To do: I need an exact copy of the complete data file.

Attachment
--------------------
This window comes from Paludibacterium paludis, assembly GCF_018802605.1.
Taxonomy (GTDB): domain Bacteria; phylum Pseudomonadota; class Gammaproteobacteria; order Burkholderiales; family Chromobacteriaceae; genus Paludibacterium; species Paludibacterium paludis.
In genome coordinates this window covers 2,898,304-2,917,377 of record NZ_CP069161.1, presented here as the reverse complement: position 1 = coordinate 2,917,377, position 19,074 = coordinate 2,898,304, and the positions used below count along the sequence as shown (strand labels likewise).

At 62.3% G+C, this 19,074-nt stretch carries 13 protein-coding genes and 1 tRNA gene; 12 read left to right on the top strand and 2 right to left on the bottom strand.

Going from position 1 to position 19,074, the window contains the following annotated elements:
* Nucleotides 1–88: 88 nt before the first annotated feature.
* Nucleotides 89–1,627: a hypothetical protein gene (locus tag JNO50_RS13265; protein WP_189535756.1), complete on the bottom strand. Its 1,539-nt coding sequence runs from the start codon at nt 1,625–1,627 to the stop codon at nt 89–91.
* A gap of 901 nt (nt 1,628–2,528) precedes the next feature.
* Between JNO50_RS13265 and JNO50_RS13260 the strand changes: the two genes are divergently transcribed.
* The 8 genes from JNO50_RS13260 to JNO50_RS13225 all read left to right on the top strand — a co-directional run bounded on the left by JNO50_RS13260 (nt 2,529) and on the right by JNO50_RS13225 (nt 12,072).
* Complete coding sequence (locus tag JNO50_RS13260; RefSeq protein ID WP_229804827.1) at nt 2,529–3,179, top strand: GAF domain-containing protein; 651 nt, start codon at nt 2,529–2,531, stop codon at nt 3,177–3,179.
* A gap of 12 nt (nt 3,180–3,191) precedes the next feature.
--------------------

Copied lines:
This window comes from Paludibacterium paludis, assembly GCF_018802605.1.
Taxonomy (GTDB): domain Bacteria; phylum Pseudomonadota; class Gammaproteobacteria; order Burkholderiales; family Chromobacteriaceae; genus Paludibacterium; species Paludibacterium paludis.
In genome coordinates this window covers 2,898,304-2,917,377 of record NZ_CP069161.1, presented here as the reverse complement: position 1 = coordinate 2,917,377, position 19,074 = coordinate 2,898,304, and the positions used below count along the sequence as shown (strand labels likewise).

At 62.3% G+C, this 19,074-nt stretch carries 13 protein-coding genes and 1 tRNA gene; 12 read left to right on the top strand and 2 right to left on the bottom strand.

Going from position 1 to position 19,074, the window contains the following annotated elements:
* Nucleotides 1–88: 88 nt before the first annotated feature.
* Nucleotides 89–1,627: a hypothetical protein gene (locus tag JNO50_RS13265; protein WP_189535756.1), complete on the bottom strand. Its 1,539-nt coding sequence runs from the start codon at nt 1,625–1,627 to the stop codon at nt 89–91.
* A gap of 901 nt (nt 1,628–2,528) precedes the next feature.
* Between JNO50_RS13265 and JNO50_RS13260 the strand changes: the two genes are divergently transcribed.
* The 8 genes from JNO50_RS13260 to JNO50_RS13225 all read left to right on the top strand — a co-directional run bounded on the left by JNO50_RS13260 (nt 2,529) and on the right by JNO50_RS13225 (nt 12,072).
* Complete coding sequence (locus tag JNO50_RS13260; RefSeq protein ID WP_229804827.1) at nt 2,529–3,179, top strand: GAF domain-containing protein; 651 nt, start codon at nt 2,529–2,531, stop codon at nt 3,177–3,179.
* A gap of 12 nt (nt 3,180–3,191) precedes the next feature.